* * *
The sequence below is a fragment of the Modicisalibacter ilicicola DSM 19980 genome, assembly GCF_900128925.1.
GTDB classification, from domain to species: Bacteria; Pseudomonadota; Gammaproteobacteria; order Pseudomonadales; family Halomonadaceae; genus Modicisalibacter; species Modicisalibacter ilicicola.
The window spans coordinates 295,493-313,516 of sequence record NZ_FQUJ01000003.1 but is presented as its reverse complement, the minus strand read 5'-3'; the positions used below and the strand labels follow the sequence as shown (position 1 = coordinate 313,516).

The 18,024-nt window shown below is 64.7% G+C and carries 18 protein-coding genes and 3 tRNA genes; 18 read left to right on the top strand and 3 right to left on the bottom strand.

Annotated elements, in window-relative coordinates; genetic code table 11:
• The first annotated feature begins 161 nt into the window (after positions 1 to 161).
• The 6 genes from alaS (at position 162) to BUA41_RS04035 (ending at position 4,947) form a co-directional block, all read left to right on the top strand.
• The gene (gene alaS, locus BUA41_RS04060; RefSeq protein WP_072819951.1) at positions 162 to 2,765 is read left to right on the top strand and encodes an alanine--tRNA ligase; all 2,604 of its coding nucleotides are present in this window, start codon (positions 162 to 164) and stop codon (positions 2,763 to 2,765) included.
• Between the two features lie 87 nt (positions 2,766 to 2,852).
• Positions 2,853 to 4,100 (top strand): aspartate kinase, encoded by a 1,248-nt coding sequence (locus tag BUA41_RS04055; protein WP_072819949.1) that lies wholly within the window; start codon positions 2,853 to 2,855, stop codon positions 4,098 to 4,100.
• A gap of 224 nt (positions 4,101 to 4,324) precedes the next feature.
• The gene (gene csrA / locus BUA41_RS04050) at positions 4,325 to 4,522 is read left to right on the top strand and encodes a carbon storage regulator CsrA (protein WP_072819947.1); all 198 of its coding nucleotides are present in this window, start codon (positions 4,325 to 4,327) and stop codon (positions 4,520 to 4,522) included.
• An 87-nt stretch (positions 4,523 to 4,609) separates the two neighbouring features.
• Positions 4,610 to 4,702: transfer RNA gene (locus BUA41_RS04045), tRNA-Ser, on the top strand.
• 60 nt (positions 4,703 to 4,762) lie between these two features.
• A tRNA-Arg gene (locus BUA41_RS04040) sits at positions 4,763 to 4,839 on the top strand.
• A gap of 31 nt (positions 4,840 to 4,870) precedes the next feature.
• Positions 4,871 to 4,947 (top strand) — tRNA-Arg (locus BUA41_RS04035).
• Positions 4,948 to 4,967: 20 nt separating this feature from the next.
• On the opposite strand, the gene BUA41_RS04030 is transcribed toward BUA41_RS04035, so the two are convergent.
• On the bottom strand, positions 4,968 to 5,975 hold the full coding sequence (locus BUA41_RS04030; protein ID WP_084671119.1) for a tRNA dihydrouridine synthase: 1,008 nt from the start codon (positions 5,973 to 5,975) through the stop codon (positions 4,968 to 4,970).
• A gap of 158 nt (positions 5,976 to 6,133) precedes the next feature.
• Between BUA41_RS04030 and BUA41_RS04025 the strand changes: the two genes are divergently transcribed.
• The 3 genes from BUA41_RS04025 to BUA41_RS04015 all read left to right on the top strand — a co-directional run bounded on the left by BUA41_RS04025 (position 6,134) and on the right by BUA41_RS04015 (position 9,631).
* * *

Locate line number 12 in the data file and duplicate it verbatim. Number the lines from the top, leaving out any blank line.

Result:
• The gene (gene csrA / locus BUA41_RS04050) at positions 4,325 to 4,522 is read left to right on the top strand and encodes a carbon storage regulator CsrA (protein WP_072819947.1); all 198 of its coding nucleotides are present in this window, start codon (positions 4,325 to 4,327) and stop codon (positions 4,520 to 4,522) included.